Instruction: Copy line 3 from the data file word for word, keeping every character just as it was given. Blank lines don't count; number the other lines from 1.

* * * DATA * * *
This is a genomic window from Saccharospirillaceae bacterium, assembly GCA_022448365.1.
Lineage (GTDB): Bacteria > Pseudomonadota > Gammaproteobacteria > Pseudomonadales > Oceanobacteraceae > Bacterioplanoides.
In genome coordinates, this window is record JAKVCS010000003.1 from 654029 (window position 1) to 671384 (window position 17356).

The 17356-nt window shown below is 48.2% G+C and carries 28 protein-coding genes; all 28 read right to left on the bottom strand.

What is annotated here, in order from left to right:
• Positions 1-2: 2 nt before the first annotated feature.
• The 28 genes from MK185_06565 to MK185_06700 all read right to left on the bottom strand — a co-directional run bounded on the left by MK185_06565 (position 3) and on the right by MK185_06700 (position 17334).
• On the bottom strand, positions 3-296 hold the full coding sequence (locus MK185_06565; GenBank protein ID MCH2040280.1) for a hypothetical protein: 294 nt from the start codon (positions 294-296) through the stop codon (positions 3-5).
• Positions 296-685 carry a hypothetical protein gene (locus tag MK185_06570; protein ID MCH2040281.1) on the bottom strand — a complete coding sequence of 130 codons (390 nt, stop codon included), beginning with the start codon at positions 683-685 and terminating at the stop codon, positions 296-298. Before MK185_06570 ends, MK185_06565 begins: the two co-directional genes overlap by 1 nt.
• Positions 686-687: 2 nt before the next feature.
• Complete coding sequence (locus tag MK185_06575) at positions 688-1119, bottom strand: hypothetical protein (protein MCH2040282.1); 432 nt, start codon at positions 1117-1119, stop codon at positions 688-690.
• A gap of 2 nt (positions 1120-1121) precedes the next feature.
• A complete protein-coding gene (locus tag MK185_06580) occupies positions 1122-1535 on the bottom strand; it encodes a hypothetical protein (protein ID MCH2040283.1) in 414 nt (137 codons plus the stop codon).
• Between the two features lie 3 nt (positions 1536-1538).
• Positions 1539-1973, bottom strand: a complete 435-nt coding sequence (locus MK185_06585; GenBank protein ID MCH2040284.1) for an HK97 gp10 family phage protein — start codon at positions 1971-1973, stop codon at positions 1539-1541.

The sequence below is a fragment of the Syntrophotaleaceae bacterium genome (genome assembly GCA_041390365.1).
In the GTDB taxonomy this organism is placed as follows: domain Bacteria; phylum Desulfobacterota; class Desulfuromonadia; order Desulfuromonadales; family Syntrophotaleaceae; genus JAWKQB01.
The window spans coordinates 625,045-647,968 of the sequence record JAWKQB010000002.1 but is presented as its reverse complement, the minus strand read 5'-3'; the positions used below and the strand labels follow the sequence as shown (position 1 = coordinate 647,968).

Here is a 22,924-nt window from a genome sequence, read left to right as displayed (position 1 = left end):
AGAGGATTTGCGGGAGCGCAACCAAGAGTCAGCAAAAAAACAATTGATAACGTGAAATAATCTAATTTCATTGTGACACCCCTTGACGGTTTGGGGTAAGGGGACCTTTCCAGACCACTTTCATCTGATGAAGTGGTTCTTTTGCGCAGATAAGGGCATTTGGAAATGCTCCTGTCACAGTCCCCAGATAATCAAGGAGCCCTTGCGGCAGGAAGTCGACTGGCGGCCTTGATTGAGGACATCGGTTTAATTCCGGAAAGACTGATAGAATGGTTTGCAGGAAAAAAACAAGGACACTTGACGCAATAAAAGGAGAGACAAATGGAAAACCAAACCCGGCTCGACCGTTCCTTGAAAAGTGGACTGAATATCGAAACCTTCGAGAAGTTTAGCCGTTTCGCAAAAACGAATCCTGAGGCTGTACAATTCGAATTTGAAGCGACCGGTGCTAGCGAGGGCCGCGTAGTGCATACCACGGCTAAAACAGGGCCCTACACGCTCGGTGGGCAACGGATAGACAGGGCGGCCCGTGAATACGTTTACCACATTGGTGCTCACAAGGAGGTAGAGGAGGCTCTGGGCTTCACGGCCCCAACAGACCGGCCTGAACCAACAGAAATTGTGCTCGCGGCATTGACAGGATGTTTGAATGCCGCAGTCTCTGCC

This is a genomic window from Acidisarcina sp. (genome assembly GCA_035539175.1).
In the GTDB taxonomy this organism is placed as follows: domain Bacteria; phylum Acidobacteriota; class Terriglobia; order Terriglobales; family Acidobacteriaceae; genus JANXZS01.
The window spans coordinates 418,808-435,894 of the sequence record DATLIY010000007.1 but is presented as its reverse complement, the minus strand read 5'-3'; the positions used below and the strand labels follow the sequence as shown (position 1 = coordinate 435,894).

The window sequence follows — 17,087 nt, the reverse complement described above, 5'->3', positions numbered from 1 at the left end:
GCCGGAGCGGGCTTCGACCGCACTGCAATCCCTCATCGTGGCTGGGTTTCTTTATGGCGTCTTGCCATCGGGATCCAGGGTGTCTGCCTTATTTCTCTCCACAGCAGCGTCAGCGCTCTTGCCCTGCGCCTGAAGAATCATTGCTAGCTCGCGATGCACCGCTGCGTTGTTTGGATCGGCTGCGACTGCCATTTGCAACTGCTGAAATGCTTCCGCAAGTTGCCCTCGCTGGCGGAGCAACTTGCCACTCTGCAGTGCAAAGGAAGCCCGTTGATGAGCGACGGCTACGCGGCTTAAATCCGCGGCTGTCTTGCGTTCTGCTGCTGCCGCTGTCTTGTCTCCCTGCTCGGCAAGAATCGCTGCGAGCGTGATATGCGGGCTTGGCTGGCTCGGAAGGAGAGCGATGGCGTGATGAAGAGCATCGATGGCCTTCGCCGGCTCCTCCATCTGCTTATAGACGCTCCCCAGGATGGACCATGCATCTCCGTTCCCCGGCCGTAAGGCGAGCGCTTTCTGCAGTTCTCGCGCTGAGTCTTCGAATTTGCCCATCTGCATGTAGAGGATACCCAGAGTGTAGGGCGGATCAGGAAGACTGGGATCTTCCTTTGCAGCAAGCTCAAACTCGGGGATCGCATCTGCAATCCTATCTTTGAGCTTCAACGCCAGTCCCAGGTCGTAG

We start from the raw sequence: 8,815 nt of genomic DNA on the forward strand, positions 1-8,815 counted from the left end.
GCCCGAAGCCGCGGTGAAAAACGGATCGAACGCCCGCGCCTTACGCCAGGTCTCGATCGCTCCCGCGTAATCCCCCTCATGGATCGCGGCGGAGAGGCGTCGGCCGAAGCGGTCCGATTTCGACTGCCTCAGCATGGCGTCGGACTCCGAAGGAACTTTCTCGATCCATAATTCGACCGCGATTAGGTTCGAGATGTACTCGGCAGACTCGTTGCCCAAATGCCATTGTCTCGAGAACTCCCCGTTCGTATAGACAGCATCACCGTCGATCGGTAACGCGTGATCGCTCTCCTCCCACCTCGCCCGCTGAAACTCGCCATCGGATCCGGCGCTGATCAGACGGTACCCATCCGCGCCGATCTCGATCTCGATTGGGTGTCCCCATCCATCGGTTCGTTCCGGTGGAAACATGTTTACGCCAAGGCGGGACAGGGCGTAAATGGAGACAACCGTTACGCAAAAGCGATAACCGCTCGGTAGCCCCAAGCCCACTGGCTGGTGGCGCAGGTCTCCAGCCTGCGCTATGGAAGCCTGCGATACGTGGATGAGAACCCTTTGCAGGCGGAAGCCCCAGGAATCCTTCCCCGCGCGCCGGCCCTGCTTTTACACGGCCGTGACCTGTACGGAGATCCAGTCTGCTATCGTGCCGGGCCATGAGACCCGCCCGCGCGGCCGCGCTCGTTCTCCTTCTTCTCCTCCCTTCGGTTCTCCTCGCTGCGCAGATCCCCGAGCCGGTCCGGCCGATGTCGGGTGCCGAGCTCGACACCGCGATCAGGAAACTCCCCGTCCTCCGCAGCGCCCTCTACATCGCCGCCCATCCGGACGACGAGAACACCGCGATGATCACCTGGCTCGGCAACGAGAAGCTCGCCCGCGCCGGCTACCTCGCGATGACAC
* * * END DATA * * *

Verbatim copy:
In genome coordinates, this window is record JAKVCS010000003.1 from 654029 (window position 1) to 671384 (window position 17356).